I still suck at it. I hope I can change. I’m not sure I can. So I have to just fight for progress, learning a bit at a time what good enough really means.

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August 12th, 2015

1

“Right, when do I put the guitar on?”

There was no guitar. There was no part to play. There was only playback of a song – “Shine On You Crazy Diamond,” a 26-minute long, nine-part opus celebrating a lost friend.

It was Pink Floyd’s tribute to Syd Barrett – an original founder, a drug-addled star, a mind lost at sea. Barrett was instrumental in Pink Floyd’s early sound – a weird mix of space psychedelic and Cambridge jazz. But over time, the drugs took hold. He became a liability on stage, and he couldn’t quite come back from the acid haze.

This post originally appeared August 5th, 2015, as part of The Pastry Box Project.

One day they simply decided he was too far gone. They didn’t pick him up for a show. They found a replacement. They said goodbye.

And seven years later, as they sat listening to a recording of what would become part of their iconic album Wish You Were Here, Syd Barrett suddenly was. Unannounced, overweight, balding. Only Pink Floyd bassist Roger Waters recognized him.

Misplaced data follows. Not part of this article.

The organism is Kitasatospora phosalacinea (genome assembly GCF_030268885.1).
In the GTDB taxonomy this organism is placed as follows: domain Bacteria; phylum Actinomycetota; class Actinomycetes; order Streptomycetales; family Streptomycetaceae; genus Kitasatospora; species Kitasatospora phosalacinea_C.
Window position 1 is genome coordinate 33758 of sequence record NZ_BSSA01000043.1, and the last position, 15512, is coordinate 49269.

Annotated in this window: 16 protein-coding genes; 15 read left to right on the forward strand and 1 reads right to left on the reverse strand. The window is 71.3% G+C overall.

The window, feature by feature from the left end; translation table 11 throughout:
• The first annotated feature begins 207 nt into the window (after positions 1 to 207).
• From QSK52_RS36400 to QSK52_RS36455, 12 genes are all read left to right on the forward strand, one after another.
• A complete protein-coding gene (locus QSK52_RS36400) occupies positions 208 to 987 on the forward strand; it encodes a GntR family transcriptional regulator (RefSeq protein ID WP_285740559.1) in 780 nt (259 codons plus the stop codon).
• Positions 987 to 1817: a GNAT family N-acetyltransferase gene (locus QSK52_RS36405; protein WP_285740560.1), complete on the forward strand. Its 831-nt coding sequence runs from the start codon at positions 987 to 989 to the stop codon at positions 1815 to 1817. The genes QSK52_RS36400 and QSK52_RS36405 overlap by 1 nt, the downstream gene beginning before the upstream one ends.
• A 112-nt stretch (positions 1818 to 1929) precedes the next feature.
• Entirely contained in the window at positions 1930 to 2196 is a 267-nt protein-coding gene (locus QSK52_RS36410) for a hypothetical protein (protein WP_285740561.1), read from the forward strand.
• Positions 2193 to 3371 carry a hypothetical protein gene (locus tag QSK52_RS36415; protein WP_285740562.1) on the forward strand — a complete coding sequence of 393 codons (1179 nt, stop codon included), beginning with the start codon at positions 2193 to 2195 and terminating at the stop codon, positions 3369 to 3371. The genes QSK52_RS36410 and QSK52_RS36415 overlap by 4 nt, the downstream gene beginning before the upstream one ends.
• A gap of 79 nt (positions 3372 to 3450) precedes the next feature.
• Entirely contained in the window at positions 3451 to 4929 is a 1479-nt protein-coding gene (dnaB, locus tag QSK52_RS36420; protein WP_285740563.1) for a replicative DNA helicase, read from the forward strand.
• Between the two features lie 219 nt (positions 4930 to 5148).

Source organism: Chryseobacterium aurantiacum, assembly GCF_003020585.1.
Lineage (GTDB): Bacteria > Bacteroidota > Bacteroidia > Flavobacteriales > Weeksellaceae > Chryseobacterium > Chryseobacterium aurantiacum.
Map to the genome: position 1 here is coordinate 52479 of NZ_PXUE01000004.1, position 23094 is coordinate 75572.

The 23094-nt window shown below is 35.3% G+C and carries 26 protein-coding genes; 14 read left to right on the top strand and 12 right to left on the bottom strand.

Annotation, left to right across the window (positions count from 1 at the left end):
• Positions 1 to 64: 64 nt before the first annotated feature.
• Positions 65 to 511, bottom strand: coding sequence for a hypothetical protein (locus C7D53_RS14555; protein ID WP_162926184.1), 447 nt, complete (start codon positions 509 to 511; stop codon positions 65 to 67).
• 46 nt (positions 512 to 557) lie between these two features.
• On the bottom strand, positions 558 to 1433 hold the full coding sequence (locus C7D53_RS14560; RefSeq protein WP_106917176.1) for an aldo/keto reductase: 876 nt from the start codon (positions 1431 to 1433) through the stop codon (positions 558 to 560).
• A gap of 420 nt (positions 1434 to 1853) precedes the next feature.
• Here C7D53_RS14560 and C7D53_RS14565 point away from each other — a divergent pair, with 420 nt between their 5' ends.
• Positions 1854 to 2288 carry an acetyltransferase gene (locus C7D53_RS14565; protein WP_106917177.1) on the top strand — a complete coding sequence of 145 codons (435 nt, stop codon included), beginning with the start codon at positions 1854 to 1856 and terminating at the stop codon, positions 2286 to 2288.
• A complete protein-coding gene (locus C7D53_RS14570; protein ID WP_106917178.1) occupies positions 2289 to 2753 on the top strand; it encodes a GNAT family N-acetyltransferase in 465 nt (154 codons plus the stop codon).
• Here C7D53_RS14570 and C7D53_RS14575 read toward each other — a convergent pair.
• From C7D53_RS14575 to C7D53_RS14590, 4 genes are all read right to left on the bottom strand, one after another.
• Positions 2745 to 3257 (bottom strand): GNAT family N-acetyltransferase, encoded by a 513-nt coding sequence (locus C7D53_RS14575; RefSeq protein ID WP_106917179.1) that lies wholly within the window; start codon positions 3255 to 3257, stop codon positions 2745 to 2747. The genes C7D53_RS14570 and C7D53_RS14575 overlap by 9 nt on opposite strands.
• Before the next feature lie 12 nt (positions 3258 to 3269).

Barrett was ready to play. He just didn’t realize the band had long passed him by.

2

There are industries that move slowly. The natural sciences are build on centuries of slow build, the slow and onerous crawl of evolution only allowing for so much new discovery. History doesn’t change, though our understanding of it becomes clearer. Water flows the same way and electricity rarely changes, so journeyman trades rarely have to scrap everything and learn again.

The web, however, stops for no one. In the past decade, every tool has changed. And while the concepts we champion are still as relevant as when A List Apart was still just that – a mailing list – the way we do things changes faster than we can keep up with.

This is not a sob story about how hard today’s web workers have it. We still sit in comfy chairs and clatter away at keyboards for a living; we still have the jobs our parents would have died to have, luckier than we may ever know. But we also have to understand that this is because we’re at the right moment in our lives to accept constant change.

Our web is one of shifting sands. Without the right balance, we’re bound to fall.

3

I wasn’t liked as a kid.

I should rephrase that, actually – I wasn’t noticed as a kid, which is all you need to know about my thirst for attention when karaoke night rolls around. I, like many of us who ended up falling into IRC and chat rooms as a kid, was simply unprepared to deal with the reality of relationships. I was afraid of being wrong.

I still am. Every word I write is an untapped grenade. I’m always waiting for one to explode in my face.

But despite this, I still love speaking. (Parts of it.) I still love going to conferences, and interacting with co-workers, and mingling and talking to smart people. I still think its amazing when someone remembers my name. Who me? Little ol’ Corey? Aw, shucks.

It’s this writing, though, that’s helped me push away from that kid that wasn’t noticed. I gain a little confidence every time. I’m cool with the public, y’all – married dad looking for acceptance, apply inside.